“The Future Of…” series asks a variety of UOW experts and researchers the same five questions, to provide insight into the potential future states of our lives, communities and world.
Featuring Associate Professor Jeremy Crook from UOW's Australian Institute of Innovative Materials (AIIM) and Intelligent Polymer Research Institute (IPRI) is a Principal Research Fellow and Chief Investigator in the ARC Centre of Excellence for Electromaterials Science – illuminating how stem cells and materials science are being used to solve some of the biggest health challenges facing the world.
What are you researching or working on in 2018?
Broadly speaking, my lab is progressing a program of research that brings together stem cells with novel biomaterials to build living three-dimensional (3D) synthetic tissues for a range of applications including studying tissue biology (healthy and diseased), for improvement or replacement of tissues of the human body, and building medical devices for regenerative medicine. We’re particularly interested in generating neural tissues using 3D cell printing as well as self-organizing systems called neural or brain organoids. Both approaches involve interfacing cells with biogels prepared from various natural and synthetic materials that support the stem cells and their formation into complex biological and clinically-relevant structures. The structures (or constructs) are more-or-less multi-cellular and multi-layered, with organoids also reminiscent of the first stages of embryonic brain development.
Studying the constructs on a cellular and molecular level is instructive by providing new insight to how natural body tissues form and function, which in turn helps to build even more highly developed tissues for further advanced research and medicine. Our approach extends to using electrostimulation to influence cell behaviour for either a biomimetic or augmented approach to engineering or regenerating tissues; somewhat echoing Frankenstein’s dream of using electricity to enliven tissue albeit a more real-world and practical narrative. Fictional analogies aside, we are fortunate to have leading experts supporting the work from a range of disciplines, including biologists, clinicians, chemists, physicists, engineers and ethicists. This is vital to understanding and traversing the myriad components of the work, all the while working collaboratively to identify, understand, design, and fast track innovation for a variety of pressing challenges in both science and medicine.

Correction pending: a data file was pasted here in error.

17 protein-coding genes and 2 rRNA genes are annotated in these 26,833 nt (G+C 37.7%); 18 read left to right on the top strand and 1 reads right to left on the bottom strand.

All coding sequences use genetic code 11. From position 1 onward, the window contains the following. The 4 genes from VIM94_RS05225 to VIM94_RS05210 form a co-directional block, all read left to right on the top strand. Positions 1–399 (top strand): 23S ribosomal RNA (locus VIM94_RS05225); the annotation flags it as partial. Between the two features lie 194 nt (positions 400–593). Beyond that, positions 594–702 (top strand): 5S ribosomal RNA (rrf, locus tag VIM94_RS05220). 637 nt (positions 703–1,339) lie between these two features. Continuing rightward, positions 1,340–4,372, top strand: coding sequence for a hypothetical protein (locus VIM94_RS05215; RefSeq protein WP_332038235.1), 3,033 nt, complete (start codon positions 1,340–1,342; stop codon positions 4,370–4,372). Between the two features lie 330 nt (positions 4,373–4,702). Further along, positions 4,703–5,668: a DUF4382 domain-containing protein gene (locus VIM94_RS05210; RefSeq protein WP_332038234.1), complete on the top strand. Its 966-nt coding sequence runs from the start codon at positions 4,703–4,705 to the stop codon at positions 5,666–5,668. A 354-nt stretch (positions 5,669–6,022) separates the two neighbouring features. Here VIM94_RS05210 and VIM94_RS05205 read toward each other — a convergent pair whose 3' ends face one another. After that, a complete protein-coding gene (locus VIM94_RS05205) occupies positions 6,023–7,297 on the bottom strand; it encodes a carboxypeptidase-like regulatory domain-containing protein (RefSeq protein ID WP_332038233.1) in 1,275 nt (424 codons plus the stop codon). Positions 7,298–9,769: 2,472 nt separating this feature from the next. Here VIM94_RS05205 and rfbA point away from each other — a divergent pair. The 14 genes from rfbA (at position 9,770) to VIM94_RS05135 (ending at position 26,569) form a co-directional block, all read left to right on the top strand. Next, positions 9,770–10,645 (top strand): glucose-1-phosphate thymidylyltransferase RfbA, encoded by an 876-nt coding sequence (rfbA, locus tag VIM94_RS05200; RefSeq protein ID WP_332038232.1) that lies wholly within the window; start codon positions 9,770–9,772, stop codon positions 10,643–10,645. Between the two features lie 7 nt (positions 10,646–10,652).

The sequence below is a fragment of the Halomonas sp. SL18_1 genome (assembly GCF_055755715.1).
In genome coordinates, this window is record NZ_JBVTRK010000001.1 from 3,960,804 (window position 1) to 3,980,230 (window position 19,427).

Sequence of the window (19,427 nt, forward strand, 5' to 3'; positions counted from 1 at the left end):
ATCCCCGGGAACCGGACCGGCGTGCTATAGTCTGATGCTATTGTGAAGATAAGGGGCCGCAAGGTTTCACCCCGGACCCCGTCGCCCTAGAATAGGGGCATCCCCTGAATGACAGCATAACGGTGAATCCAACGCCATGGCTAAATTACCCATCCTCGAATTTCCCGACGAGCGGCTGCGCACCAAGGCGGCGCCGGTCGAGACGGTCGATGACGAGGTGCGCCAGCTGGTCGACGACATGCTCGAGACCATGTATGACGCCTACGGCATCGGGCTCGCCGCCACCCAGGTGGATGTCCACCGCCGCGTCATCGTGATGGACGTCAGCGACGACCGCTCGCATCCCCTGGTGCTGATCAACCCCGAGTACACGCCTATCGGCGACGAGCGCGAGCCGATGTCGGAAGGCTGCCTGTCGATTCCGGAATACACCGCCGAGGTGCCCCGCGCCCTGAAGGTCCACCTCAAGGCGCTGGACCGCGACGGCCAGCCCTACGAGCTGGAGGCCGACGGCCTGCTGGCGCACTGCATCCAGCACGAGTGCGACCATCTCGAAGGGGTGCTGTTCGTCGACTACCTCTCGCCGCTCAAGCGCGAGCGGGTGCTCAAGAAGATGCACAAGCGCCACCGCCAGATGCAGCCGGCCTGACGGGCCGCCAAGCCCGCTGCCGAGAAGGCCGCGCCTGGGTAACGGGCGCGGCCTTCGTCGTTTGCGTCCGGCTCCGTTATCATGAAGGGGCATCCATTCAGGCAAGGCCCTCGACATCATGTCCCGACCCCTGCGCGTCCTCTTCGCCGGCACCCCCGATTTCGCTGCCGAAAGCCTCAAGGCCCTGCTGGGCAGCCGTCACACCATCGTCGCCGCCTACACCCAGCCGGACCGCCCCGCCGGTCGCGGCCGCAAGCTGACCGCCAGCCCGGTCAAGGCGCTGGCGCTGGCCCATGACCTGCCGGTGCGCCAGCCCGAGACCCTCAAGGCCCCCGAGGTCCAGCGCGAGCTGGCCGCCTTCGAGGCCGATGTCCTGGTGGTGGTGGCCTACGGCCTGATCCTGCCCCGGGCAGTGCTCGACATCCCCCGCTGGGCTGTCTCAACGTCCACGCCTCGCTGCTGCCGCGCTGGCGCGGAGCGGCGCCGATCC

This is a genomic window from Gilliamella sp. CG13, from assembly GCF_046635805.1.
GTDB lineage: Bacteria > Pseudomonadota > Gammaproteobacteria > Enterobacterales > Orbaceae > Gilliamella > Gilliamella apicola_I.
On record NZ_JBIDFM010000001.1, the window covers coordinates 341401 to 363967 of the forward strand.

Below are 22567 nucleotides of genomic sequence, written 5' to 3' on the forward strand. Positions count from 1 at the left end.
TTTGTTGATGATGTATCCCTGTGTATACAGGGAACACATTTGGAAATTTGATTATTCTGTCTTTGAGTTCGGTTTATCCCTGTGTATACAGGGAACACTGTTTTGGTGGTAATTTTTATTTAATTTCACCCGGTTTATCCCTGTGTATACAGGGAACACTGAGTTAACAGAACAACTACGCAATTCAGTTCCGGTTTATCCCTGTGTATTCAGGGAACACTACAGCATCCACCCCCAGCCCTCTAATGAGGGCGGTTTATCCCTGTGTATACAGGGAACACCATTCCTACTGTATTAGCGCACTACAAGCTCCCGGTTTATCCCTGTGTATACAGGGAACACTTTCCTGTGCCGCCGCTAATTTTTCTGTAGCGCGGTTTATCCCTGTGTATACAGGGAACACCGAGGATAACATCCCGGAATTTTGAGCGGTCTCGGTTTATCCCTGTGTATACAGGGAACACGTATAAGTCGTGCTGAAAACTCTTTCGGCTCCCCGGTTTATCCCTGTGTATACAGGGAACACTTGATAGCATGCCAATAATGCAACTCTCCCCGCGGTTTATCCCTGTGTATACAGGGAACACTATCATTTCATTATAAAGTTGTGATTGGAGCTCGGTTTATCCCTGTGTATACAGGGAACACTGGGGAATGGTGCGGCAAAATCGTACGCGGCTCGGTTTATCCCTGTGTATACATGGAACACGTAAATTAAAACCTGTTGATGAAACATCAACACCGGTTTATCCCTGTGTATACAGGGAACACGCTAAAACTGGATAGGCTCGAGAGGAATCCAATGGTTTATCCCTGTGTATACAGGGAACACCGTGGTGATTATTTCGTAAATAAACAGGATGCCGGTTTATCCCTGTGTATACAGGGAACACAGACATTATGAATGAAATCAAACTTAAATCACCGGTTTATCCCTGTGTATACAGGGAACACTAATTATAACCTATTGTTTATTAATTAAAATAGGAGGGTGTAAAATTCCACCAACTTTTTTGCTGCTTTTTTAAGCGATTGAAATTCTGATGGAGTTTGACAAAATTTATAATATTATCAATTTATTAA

In regards to your field of study or expertise what are some of the most innovative or exciting things emerging over the next few years?
I’m excited about emerging technologies for precision research and medicine, including wearable and implantable biosensors as measurement tools, which incorporate ‘point of decision’ technologies for fast (and where applicable, preventative) and targeted therapies. Combined with machine learning we can reasonably expect rapid advances in research as well as diagnostics and therapeutics.
Originating from my doctoral and post-doctoral studies at the University of Melbourne and National Institute of Mental Health in the US, I’ve a long standing interest in the causes and treatment of schizophrenia, being a complex and poorly understood neuro developmental disorder of the brain with fairly limited treatment options. It’s likely that the above mentioned advances will provide a turning point for understanding and aid in diagnosis and treatment of schizophrenia; as well as other intractable brain disorders. Ideally diagnosis in a patient will be possible before symptoms show up and molecular sensing combined with machine learning will enable better fine-tuning of a patient's treatment plan with a wider array of therapeutic modalities for improved personalisation and efficacy.